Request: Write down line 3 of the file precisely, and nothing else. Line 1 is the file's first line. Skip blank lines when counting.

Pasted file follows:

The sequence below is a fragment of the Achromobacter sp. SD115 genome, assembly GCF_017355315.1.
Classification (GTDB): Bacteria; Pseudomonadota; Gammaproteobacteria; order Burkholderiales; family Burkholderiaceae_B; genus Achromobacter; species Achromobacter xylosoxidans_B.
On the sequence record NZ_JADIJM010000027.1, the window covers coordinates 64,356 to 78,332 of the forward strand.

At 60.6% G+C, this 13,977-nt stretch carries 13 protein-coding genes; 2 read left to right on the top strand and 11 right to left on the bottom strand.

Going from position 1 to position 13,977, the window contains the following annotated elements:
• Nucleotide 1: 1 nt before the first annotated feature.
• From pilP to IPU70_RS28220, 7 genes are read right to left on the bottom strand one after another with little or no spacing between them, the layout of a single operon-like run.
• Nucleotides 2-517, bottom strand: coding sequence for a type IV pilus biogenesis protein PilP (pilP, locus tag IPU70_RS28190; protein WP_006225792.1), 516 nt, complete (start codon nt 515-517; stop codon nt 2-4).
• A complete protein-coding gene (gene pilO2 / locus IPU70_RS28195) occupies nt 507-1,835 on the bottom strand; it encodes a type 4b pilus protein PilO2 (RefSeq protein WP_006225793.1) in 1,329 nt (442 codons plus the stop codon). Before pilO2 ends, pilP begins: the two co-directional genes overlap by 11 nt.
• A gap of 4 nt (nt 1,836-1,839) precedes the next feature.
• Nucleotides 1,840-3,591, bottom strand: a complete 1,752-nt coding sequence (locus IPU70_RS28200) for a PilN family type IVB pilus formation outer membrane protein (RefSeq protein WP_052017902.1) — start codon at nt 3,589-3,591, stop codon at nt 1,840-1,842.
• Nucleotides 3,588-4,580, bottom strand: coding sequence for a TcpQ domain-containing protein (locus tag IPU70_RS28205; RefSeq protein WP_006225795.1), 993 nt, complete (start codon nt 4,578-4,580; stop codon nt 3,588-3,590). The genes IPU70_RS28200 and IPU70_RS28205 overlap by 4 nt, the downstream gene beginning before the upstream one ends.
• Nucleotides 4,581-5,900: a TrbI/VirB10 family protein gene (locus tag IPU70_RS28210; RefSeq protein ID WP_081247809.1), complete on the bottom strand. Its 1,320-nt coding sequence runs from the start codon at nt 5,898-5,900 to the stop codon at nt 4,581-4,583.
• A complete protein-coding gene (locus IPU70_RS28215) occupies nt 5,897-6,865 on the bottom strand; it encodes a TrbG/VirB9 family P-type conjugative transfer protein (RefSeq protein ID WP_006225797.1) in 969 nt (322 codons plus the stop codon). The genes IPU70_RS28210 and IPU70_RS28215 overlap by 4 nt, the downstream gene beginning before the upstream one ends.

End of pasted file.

On the sequence record NZ_JADIJM010000027.1, the window covers coordinates 64,356 to 78,332 of the forward strand.